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date: 26 June 2019

Abstract and Keywords

Carl Schmitt’s theory of emergency powers has garnered substantial attention in the aftermath of terrorist attacks on the US, UK, and Spain. Against those who underscore apparent discontinuities in Schmitt’s view of emergency government, or see him as advocating law-based and/or a constitutional model of emergency government, this chapter revisits three key historical and intellectual contexts—the First World War, the Weimar debate about Article 48, and the disintegration of Weimar democracy after 1930— to offer an alternative interpretation. The radical anti-legal character of Schmitt’s position, along with its underlying continuities, is emphasized. Three recent post 9/11 employments of Schmitt’s ideas about emergency power are then examined. Each is found inadequate, in part because each accepts too much of the underlying logic of Schmitt’s theory and thus becomes vulnerable to its normative and political frailties.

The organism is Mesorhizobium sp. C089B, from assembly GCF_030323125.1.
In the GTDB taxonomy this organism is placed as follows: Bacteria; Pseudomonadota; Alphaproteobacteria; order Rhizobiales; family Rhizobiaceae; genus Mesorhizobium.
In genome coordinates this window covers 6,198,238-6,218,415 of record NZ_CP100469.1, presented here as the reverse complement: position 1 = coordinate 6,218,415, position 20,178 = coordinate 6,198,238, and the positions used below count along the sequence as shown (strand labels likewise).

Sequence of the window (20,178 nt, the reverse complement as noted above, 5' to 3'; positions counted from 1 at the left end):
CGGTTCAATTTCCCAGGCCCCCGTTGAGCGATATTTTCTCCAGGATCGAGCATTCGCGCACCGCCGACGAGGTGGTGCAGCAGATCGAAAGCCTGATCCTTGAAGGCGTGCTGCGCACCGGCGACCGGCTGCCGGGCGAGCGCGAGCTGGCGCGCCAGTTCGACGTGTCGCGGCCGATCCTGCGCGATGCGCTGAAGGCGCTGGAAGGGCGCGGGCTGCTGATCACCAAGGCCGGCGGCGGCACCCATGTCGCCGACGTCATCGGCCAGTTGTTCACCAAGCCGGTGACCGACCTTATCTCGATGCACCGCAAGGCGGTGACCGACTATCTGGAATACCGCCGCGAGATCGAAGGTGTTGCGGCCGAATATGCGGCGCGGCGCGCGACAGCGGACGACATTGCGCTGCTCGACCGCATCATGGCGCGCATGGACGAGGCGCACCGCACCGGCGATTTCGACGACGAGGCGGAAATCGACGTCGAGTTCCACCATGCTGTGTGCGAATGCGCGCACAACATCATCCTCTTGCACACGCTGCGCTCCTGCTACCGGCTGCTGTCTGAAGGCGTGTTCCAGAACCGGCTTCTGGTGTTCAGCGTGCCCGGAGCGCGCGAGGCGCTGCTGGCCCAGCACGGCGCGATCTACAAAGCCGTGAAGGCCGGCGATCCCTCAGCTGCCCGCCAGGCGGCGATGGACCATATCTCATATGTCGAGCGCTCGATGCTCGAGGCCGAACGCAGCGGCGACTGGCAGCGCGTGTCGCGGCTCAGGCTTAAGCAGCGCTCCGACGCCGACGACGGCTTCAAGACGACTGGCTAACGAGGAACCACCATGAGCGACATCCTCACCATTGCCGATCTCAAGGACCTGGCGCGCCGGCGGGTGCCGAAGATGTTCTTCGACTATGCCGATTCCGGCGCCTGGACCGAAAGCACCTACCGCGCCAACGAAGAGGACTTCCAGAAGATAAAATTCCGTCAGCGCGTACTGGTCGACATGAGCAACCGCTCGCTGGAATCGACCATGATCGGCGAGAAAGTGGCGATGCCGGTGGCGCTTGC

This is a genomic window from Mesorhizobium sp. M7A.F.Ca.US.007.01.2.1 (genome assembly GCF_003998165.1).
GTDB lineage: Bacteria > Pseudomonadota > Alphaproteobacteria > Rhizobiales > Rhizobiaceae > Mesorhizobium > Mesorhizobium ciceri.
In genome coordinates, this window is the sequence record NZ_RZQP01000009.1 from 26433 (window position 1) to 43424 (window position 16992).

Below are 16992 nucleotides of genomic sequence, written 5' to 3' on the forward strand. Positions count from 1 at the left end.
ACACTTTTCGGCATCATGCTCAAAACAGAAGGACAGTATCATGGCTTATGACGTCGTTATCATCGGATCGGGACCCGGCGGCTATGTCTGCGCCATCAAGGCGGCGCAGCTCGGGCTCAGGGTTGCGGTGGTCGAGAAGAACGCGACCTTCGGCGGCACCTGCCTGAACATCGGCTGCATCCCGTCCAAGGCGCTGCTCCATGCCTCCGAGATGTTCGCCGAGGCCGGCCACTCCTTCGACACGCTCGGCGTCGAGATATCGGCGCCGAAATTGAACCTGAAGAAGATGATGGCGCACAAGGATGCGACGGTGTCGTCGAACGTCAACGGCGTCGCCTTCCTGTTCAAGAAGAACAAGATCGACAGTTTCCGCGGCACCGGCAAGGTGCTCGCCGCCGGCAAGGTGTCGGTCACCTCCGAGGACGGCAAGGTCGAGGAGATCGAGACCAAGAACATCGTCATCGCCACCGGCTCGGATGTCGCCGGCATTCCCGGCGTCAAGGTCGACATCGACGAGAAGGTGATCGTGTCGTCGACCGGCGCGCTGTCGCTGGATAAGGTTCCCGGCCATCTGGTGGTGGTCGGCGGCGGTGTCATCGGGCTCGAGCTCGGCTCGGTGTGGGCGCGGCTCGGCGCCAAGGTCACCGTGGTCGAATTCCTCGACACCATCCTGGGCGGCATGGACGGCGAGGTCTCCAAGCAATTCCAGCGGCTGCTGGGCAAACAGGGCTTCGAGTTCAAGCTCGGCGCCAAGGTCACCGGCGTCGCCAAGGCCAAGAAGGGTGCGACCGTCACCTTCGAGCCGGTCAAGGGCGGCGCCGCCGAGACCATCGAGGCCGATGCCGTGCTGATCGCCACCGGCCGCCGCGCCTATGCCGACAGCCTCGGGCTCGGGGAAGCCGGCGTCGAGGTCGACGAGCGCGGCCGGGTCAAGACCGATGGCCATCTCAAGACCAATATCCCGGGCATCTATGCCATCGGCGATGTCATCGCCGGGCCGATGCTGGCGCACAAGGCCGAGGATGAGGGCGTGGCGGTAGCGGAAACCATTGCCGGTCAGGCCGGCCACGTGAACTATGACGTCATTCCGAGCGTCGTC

Keywords: Carl Schmitt, dictatorship, emergency powers, exception, rule of law, state of siege, Weimar Republic

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